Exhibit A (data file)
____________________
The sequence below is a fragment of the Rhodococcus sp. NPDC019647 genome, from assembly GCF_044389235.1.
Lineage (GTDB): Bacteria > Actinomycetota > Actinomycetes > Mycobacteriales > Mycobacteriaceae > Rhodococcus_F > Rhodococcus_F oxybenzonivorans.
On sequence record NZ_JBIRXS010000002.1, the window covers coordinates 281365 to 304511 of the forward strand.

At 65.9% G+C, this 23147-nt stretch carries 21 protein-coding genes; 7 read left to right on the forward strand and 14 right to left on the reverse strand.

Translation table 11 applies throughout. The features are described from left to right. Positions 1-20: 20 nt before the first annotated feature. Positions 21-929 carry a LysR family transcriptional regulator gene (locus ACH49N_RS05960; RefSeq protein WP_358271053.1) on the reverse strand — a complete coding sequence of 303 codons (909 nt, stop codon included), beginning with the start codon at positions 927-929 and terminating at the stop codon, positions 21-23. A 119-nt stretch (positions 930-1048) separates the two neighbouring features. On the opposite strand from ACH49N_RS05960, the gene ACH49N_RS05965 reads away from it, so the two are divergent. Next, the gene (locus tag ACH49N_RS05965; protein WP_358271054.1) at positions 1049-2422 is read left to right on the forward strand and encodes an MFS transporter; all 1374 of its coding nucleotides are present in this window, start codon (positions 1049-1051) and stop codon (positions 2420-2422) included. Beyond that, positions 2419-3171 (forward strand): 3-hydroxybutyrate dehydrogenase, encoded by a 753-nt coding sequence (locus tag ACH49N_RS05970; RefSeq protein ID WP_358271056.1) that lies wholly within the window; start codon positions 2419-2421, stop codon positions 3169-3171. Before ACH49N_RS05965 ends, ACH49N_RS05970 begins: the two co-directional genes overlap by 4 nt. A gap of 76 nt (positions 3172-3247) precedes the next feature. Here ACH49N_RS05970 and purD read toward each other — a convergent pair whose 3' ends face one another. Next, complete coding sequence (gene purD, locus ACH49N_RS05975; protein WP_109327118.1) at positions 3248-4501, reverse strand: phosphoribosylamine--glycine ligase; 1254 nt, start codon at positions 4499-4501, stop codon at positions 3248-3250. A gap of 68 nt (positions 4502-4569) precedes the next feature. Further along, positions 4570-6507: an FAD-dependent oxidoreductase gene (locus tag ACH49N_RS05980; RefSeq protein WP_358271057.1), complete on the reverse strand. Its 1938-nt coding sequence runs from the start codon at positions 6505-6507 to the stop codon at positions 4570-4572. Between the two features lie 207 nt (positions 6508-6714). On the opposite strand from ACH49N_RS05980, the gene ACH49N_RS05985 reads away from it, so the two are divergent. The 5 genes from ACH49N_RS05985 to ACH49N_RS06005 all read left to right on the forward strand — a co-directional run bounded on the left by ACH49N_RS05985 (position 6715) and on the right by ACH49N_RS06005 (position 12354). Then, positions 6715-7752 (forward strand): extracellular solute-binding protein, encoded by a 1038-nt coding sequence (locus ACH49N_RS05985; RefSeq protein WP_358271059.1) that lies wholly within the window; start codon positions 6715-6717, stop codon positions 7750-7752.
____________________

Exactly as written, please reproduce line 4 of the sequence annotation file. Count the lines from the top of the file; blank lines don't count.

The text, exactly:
At 65.9% G+C, this 23147-nt stretch carries 21 protein-coding genes; 7 read left to right on the forward strand and 14 right to left on the reverse strand.